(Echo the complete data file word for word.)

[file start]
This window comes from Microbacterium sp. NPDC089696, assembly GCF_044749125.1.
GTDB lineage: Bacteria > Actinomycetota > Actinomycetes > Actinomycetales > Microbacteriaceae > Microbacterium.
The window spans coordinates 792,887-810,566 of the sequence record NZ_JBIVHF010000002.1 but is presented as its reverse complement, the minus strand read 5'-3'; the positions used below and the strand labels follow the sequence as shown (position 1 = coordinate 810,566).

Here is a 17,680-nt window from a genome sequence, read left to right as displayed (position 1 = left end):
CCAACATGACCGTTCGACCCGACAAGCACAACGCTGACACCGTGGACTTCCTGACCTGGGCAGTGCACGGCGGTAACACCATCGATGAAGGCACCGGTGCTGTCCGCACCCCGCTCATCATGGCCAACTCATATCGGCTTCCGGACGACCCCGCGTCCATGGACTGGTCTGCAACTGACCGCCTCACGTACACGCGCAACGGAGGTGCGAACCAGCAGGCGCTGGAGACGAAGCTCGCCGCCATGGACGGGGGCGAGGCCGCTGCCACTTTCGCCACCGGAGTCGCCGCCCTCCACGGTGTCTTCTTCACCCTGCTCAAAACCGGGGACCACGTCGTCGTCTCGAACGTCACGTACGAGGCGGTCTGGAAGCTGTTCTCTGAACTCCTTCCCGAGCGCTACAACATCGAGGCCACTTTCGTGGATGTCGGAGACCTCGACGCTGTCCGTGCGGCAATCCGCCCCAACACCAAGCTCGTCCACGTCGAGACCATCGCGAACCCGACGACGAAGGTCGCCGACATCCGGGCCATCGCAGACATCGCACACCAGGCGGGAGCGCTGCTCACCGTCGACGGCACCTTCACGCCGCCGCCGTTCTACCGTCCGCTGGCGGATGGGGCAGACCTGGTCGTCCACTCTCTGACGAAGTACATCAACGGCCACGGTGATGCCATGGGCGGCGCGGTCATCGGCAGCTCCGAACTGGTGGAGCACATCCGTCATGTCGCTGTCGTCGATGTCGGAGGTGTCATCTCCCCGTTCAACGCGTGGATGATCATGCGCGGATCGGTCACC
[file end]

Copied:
This window comes from Microbacterium sp. NPDC089696, assembly GCF_044749125.1.
GTDB lineage: Bacteria > Actinomycetota > Actinomycetes > Actinomycetales > Microbacteriaceae > Microbacterium.
The window spans coordinates 792,887-810,566 of the sequence record NZ_JBIVHF010000002.1 but is presented as its reverse complement, the minus strand read 5'-3'; the positions used below and the strand labels follow the sequence as shown (position 1 = coordinate 810,566).

Here is a 17,680-nt window from a genome sequence, read left to right as displayed (position 1 = left end):
CCAACATGACCGTTCGACCCGACAAGCACAACGCTGACACCGTGGACTTCCTGACCTGGGCAGTGCACGGCGGTAACACCATCGATGAAGGCACCGGTGCTGTCCGCACCCCGCTCATCATGGCCAACTCATATCGGCTTCCGGACGACCCCGCGTCCATGGACTGGTCTGCAACTGACCGCCTCACGTACACGCGCAACGGAGGTGCGAACCAGCAGGCGCTGGAGACGAAGCTCGCCGCCATGGACGGGGGCGAGGCCGCTGCCACTTTCGCCACCGGAGTCGCCGCCCTCCACGGTGTCTTCTTCACCCTGCTCAAAACCGGGGACCACGTCGTCGTCTCGAACGTCACGTACGAGGCGGTCTGGAAGCTGTTCTCTGAACTCCTTCCCGAGCGCTACAACATCGAGGCCACTTTCGTGGATGTCGGAGACCTCGACGCTGTCCGTGCGGCAATCCGCCCCAACACCAAGCTCGTCCACGTCGAGACCATCGCGAACCCGACGACGAAGGTCGCCGACATCCGGGCCATCGCAGACATCGCACACCAGGCGGGAGCGCTGCTCACCGTCGACGGCACCTTCACGCCGCCGCCGTTCTACCGTCCGCTGGCGGATGGGGCAGACCTGGTCGTCCACTCTCTGACGAAGTACATCAACGGCCACGGTGATGCCATGGGCGGCGCGGTCATCGGCAGCTCCGAACTGGTGGAGCACATCCGTCATGTCGCTGTCGTCGATGTCGGAGGTGTCATCTCCCCGTTCAACGCGTGGATGATCATGCGCGGATCGGTCACC